Anna Bowers · February 18, 2019
Sean O’Brien wants to become as strong as humanly possible.
He’s taken to powerlifting—a sport with ancient roots that tests the human capabilities. He also just won gold at his last meet in January and beat the qualifying weight for the USA Powerlifting Collegiate Nationals by 120 kilograms (264 pounds).
A senior psychology major from Dansville, New York, O’Brien grew up playing football and played for the Knights as a freshman. He loved to “lift heavy” during his workouts, and later moved on from football to solely weight lifting. There, Sports Performance Coach Dakoda Winsor, who has both placed in and won powerlifting competitions himself, noticed O’Brien and suggested he try competing.
Powerlifting is purely a strength sport. Although athletes compete against one another, each competition is also a measure of never-ending physical and mental self-progress. In competition, each participant gets three attempts at three lifts—bench press, squat and deadlift—with the heaviest successful lift recorded. Then, the weight of the three combined lifts is used to determine the winner of each group/weight class.
O’Brien took gold at the meet in the super heavyweight class (120+ kilograms) with a combined total of 680 kilograms (1,500 pounds). His personal records (PR) for each lift are 272.5 kilograms (600 pounds) for squat, 170 kilograms (375 pounds) for bench press, and 237.5 kilograms (523 pounds) for deadlift. These numbers put him at No. 17 in the nation in his weight class for registered UASPL lifters. But he doesn’t want to stop there.
“I plan to do this for quite some time,” said O’Brien. “I love the sport; it’s competitive, it’s you vs. you and you vs. other people. My 10-year goal is that I want to squat close to 1000 pounds, bench close to 600, and deadlift in the 800’s. This is just the start of that.”
O’Brien was joined at the meet by his close friend John Mellor, who also qualified for the USAPL Collegiate Nationals. Mellor, a senior biochemistry major from Colfax, Washington, has been friends with O’Brien since they played on the football team together their freshman year. After his four years of Southern Virginia football came to a close, Mellor joined O’Brien in daily lifting and training, looking for another way to stay in shape.
January’s meet was Mellor’s first, meant to be a way to get his feet under him. However, not only did he take second place in the 105-kilogram weight class, but he qualified for the national meet by over 35 kilograms (77 pounds)—something he didn’t realize until the car ride home.
Mellor has PR’s of 227.5 kilograms (500 pounds) for squat, 125 kilograms (275 pounds) for bench press, and 232.5 kilograms (512 pounds) for deadlift. This unofficially places him at about No. 24 in the nation for his weight class.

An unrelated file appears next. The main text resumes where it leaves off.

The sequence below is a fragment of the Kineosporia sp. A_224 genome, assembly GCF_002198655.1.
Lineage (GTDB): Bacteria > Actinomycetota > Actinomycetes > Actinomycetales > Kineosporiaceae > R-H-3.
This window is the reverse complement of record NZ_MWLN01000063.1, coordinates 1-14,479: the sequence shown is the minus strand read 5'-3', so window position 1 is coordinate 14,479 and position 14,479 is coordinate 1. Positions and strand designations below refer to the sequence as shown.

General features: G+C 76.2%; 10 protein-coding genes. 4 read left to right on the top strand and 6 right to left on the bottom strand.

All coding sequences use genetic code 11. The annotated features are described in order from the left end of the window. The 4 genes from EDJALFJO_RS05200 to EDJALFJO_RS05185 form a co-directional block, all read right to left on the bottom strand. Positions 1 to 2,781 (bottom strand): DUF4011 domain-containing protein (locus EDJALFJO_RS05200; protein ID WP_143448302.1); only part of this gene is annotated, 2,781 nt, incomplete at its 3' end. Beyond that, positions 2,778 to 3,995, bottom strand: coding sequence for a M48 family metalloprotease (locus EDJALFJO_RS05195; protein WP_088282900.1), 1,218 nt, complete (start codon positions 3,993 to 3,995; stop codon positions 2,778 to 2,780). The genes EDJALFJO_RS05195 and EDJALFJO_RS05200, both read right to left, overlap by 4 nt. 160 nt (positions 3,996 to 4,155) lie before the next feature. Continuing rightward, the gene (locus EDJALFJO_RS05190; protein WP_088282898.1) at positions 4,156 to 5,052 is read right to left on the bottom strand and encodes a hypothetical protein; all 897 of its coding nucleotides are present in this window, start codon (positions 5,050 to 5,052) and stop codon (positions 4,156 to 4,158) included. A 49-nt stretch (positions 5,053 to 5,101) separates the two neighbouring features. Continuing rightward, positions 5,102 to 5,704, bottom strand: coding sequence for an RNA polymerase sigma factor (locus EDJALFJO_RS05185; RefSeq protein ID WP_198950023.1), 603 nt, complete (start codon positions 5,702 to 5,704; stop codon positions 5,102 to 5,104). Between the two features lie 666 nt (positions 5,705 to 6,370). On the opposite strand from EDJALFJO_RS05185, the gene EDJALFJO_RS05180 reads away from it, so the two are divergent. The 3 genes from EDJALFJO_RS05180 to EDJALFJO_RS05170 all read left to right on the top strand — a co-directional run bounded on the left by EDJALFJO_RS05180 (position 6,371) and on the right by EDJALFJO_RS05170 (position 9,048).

Although he enjoys the sport as a means to stay active, Mellor doesn’t foresee continuing in the distant future because he plans to attend medical school to become a surgeon. In fact, it was because of the opportunity to do both athletics and academics that he chose to attend Southern Virginia in the first place.
“I wasn’t going to play football in college, and then in my senior year of high school I decided I was going to miss it,” said Mellor. “I also wanted to do medical school, and I knew [Southern Virginia] had a really good pre-med program. I probably wouldn’t have played football at any other college I went to, so when I did come to Southern Virginia, it sort of all worked out that I could do both.”
Mellor hopes to attend the University of Washington, the same medical school his older brother Sam, who also played football for Southern Virginia, currently attends.
O’Brien chose to attend Southern Virginia because he knew he could play football and be part of a Latter-day Saint environment.
“I joined [The Church of Jesus Christ of Latter-day Saints] right before I got here, and I wanted to go to a Church-aligned school just to be in that environment. So, I visited campus and fell in love, and I’ve been here ever since. I love being here, people are nice, the school is good and the education is personal.”
O’Brien and Mellor are now training hard in preparation for the National Collegiate meet on April 11 at The Ohio State University. They only have eight weeks to train as opposed to the typical training cycle of 12-14 weeks, meaning they will have to compress a lot of their training down and really watch their joint and muscle health. Both are excited yet nervous.